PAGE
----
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Bangladesh at 50: a nation created in violence and still scarred from a troubled childbirth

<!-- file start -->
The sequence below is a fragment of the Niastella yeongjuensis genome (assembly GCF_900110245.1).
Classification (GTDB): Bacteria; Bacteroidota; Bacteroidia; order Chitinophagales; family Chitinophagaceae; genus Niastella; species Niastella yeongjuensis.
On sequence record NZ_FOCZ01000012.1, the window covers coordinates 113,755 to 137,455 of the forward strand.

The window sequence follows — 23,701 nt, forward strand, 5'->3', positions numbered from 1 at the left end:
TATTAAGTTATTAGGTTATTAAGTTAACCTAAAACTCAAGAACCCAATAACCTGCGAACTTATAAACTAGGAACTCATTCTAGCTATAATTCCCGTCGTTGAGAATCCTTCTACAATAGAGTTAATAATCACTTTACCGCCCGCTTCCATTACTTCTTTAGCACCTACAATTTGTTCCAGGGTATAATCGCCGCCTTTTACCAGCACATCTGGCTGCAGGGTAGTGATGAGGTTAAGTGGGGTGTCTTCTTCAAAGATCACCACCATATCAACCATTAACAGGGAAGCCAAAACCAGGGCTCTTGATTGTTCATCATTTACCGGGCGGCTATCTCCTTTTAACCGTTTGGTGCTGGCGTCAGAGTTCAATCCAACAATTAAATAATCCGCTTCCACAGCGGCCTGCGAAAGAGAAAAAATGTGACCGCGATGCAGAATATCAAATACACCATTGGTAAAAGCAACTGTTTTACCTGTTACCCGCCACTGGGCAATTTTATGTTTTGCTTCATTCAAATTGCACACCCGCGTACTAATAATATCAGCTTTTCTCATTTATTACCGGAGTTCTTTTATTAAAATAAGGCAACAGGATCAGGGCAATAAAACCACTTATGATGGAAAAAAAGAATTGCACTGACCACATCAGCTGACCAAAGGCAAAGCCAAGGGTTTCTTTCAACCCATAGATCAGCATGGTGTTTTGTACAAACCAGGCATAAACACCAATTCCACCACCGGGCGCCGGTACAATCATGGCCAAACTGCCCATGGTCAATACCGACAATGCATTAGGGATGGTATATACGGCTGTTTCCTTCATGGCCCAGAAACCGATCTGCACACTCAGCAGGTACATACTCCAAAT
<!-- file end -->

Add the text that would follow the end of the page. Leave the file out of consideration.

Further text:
Bangladeshi children at the Independence Day celebrations in Dhaka in 2012. AP Photo / Pavel Rahman March 26 marks 50 years since the start of Bangladesh’s liberation war, a bloody nine-month campaign that culminated in the independence of the nation on December 16, 1971. a violent birth, with some of its roots in the partition of India in 1947, when Pakistan was created as a separate nation. When the British Empire left the subcontinent, an estimated 200,000 to 1.5 million people died in the sectarian violence associated with partition and 10 to 15 million were forcibly displaced. Newly independent Pakistan comprised two separate geographic areas separated by more than a thousand miles of Indian terrain. While both regions included significant Muslim populations, western Pakistan was largely made up of Punjabi, Pashtuns, Sindhis, Baluchis, and other smaller ethnic groups. In contrast, the population of eastern Pakistan, which became present-day Bangladesh, was predominantly ethnically Bengali, as the territory was formerly part of the Indian region of Bengal. As a student of conflict, I argue that each of these factors, particularly language differences and political and economic inequalities, laid the foundation for Bangladesh’s struggle for independence. This story continues to have an impact today. Deepening the fault lines From the beginning, the language question was difficult. In 1948, the founding leader of Pakistan, Muhammad Ali Jinnah, emphasized that only Urdu, spoken by Muslims in the north and northwest of British India, should be the state language of the country. Bengali, spoken overwhelmingly by eastern Pakistanis, was viewed by the leaders of that country as a “non-Muslim” language. The Urdu-only policy aimed to create a unique identity from two culturally distinct regions united by a common religion: Islam. More generally, their aim was to consolidate the national identity of newly independent Pakistan. In East Pakistan, the declaration was followed by a ban on Bengali books, songs and poetry by Bengali Nobel laureate Rabindranath Tagore. The Bengali language was also banned as a medium of education and a primary mode of instruction. All currency and official documents, including postage stamps and train tickets, were printed in Urdu. The language ban deepened the tensions that had already arisen between East and West Pakistan. One of the main reasons for this was the significant economic disparities between the two regions. West Pakistan controlled the country’s industry and commerce, while East Pakistan was predominantly the supplier of raw materials, creating a situation of unequal exchange. In 1959-60, per capita income in West Pakistan was 32% higher than in East Pakistan. By 1969-70, it was 81% higher in West Pakistan. Investment policies, including education infrastructure, consistently favored West Pakistan. Eastern Pakistanis had little access to the central government, which was located in the western Pakistani city of Islamabad. They were very underrepresented in politics. The political leadership of West Pakistan did not see Bengalis as “real” Muslims. Both in political and social circles, Bengali cultural practices were considered to be of lower social status. Mass Uprising Efforts to “Islamize” eastern Pakistanis through Urdu and “purify” Bengali culture of “Hindu influences” resulted in mass non-violent demonstrations and strikes. On February 21, 1952, students and other activists launched a language movement called “Bhasha Andolon”, which demanded that Bengali be recognized as the state language of eastern Pakistan. Thousands of students from schools and universities protested, defying Section 144 of the Criminal Procedure Code, which prohibited the gathering of five or more people and the holding of public meetings. The repression that followed claimed several lives. From 1950 to 1969 he also fueled a growing movement for autonomy in East Pakistan. A mass uprising in 1969 was brutally suppressed by the police and led to the imposition of martial law. In 1970, a devastating cyclone called “Bhola” in eastern Pakistan claimed between 300,000 and 500,000 lives. The indifferent response of the West Pakistani government further fueled tensions. A major turning point came the same year that the only major political party in East Pakistan, led by Bengali politician Sheikh Mujibur Rahman, won a landslide victory in the national elections. The Pakistani leadership was reluctant to accept the results because it did not want a political party from East Pakistan to head the federal government. This resulted in the start of a civil disobedience movement in East Pakistan. As demand for Bengali autonomy grew, the Pakistani government launched Operation Searchlight, “a military operation to crush the emerging movement. According to journalist Robert Payne, he killed at least 7,000 Bengali civilians, both Hindu and Muslim, in a single night. On March 26, Bangladesh was declared independent and the liberation war began. The violent birth of Bangladesh The liberation war was fought mainly by civilians: men and women, Muslims, Hindus and indigenous non-Bengalis. Bangladesh’s fight for independence took place in the broader context of the Cold War, which meant the involvement of external actors in the conflict. During the Cold War, India allied with the Soviet Union, while the United States allied with Pakistan to counter Soviet influence in South Asia and protect its geostrategic interests against Afghanistan and China. When the Pakistani military stepped up its campaign to quell the independence movement, it did so with the knowledge and support of the Nixon administration. The Pakistani military and its local collaborators specifically targeted the Hindus, who in the 1961 census represented 18% of East Pakistan’s population of 50 million. An estimated 10 million Bengalis became refugees in India. Another 20 million were internally displaced. It is estimated that between 200,000 and 400,000 Bengali women were systematically raped. Independent investigations estimate that between 500,000 and 1 million people died in the genocidal campaign. The government of Bangladesh maintains that 3 million Bengalis died in the war. On December 3, India officially entered the war on the side of Bangladesh. Ten days later, in one of the latest military operations, more than 300 Bengali academics, doctors, engineers, journalists, artists and teachers, both Hindu and Muslim, were massacred by Pakistani soldiers and their local collaborators. On December 16, 1971, the Pakistani Army surrendered to the Indian Army, marking it as Bangladesh Victory Day. Today’s Challenges Shortly after its independence, at a meeting between officials of the US Agency for International Development and Secretary of State Henry Kissinger, Bangladesh was called a “basket case.” Years of economic inequality, the cyclone of 1970 and the war had left more than 70% of its population living below the poverty line. However, in the 50 years since its independence, Bangladesh has made some important strides. It has aggressively addressed infant mortality, gender inequality, and economic development. Today, with a booming economy, it is on its way to move from least developed country status to the United Nations. However, Bangladesh still faces enormous challenges. Violence against women and girls, corruption and lack of freedom of the press remain causes of great concern. Founded on the principles of secularism, the country today faces an increase in Islamists. The divide between those who participated in the independence struggle and those who collaborated with the Pakistani military continues to shape the political landscape of Bangladesh today. , a nonprofit news site dedicated to sharing ideas from academic experts. It was written by: Tazreena Sajjad, American University School of International Service. Read more: Coronavirus reaches out to Rohingya refugees in Bangladesh’s cramped and unprepared camps I visited Rohingya refugee camps and this is what Bangladesh is doing right Tazreena Sajjad does not work for, consult, own shares or receive funds from no company or organization that would benefit from this article and has not disclosed relevant affiliations beyond their academic appointment.